The Council for World Mission mourns the passing of Professor Kim Yong-Bock today, on 07 April 2022, after losing his fight to Colorectal Cancer.

Dr Kim Yong Bock is a pioneer of Minjung theology and a stalwart Asian theologian who relentlessly struggled to bring justice and liberation to the poor and oppressed through his contributions to theological and ecumenical movements.

Born in 1938, a decade before Korean Independence, he grew up witnessing Korea (and other countries of Asia) going through division, the cold war, the dictatorship, geopolitical conflicts, and people’s struggles in the midst of social discriminations, military oppressions, and economic exploitations. As a result, he developed in himself a strong commitment to the democratisation and liberation movement in Korea as well as in Asia, which is what made him a leading Minjung theologian.

He firmly believed in the importance of overcoming traditional theological, ecclesiastical and missiological themes by developing an Asian liberation theology as a social biography of the minjung through a direct and transparent commitment to the sufferings and struggles of the Asian people. He always emphasised the importance of seeking an authentic Christian experience in the context of people’s struggles instead of continuing with or contributing to the western form of Christianity. And he believed that the missio Dei among the suffering people is to restore their life and dignity to the fullest so that the imago Dei and shalom may be realised among and by them.

Dr Kim Yong-bock condemned the glorification of elite culture and politics and the economy of the global empire. He called on people for convergence of indigenous spiritualities, contextual pearls of wisdom and resistance against empires as a liturgical act of affirmation for all living beings.   He has defined this theology as a Zoesophia, the Wisdom of the Whole of Life. This perspective has three dimensions: it recognises that the life of all living beings is under the threat of omnicide; it observes that life is being reduced into objects and fragments for control and manipulation, threatening its whole and holy nature; and it remembers that in Asia and in the Bible (an Asian book) there is abundant wisdom and resources to enrich life, including the cosmic vision of life.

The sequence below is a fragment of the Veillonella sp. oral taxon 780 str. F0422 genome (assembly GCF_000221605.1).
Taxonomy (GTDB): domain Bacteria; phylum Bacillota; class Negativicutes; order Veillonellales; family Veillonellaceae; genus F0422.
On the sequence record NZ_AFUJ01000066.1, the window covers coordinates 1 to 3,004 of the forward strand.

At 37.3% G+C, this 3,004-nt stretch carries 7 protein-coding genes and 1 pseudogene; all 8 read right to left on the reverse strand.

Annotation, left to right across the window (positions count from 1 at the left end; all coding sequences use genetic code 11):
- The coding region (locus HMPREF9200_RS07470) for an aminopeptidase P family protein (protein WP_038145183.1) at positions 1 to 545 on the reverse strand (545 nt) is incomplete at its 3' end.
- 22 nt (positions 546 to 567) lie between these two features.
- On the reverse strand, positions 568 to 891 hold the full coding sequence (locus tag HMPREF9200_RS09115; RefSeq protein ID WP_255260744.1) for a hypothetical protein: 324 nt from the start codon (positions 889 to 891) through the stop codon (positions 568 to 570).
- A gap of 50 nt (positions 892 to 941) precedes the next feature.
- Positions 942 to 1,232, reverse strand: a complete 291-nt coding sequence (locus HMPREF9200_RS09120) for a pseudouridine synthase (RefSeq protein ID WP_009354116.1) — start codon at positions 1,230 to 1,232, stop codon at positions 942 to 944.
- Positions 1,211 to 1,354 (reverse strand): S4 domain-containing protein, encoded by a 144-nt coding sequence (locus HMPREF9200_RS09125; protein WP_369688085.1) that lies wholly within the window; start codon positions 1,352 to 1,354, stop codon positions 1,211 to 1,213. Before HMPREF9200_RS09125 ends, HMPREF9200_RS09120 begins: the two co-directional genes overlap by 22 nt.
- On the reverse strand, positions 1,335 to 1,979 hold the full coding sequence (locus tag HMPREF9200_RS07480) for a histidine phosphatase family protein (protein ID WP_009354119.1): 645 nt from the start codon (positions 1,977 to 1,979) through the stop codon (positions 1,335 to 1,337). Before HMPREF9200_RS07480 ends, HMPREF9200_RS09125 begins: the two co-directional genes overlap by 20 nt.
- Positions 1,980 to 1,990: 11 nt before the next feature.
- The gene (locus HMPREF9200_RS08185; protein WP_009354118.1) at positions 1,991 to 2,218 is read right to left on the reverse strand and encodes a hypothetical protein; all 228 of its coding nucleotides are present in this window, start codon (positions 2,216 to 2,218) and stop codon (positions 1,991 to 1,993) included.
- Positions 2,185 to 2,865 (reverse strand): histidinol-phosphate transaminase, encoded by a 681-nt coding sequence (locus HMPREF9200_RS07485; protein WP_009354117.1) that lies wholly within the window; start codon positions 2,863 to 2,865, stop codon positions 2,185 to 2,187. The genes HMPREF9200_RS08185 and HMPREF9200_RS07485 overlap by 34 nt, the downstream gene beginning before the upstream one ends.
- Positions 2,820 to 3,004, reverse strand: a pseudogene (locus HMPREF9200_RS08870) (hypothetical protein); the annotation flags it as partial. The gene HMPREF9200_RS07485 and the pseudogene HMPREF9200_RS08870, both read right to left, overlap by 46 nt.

Dr Kim Yong-bock is an ordained minister of the Presbyterian Church of Korea (PCK). Over the years, Dr Kim held various positions and performed numerous key roles in the theological and ecumenical circles in and beyond Korea. Some of the important roles are President of the Hanil University and Theological Seminary (HUTS) in Chonbuk, Korea, Moderator of the Reconciliation and Reunification Committee of the National Council of Churches in Korea, Moderator of Theological Committee of World Communion of Reformed Churches and one of the key theologians who has developed the World Council of Churches (WCC) movement on Justice, Peace and Integrity of Creation. However, his contributions to the student Christian movement through the World Student Christian Federation (WSCF) and to the Asian theological and ecumenical movement through the Christian Conference of Asia (CCA) are very prominent.

In addition, he gave lectures in many eminent universities and theological colleges and delivered inspiring keynotes in numerous global ecumenical gatherings.  More importantly, he will be remembered for his journey and solidarity with the minjung in Korea and worldwide, especially in Palestine, the Philippines, Myanmar, Japan, Kenya, South Africa, and Cuba.

He has enormously contributed to the vision and mission of the Council for World Mission (CWM) since its inception in 1977. Indeed, we remember his passionate speech that echoes for peace and life in our last Assembly in Jeju, South Korea, in 2016. Needless to say, CWM and the Asian Christian ecumenical community have lost a “Dreaming Boy” –as his nickname, an eminent theologian, a visionary leader and a humble activist, Professor Kim Yong-bock. But I strongly believe his contributions to the theological and ecumenical community and his vision will continue to inspire many more generations to come.

On behalf of our Moderator, Rev Lydia Neshangwe, Directors, Trustees, CWM member churches, and all my staff colleagues, I extend my deepest condolences and prayers to his wife, Mrs Marion Kim and his family, and the Korean churches and all those who mourn the passing of Dr Kim.

May his precious soul rest in eternal peace and rise with the liberation of the Minjung!

Jooseop Keum
General Secretary
Council for World Mission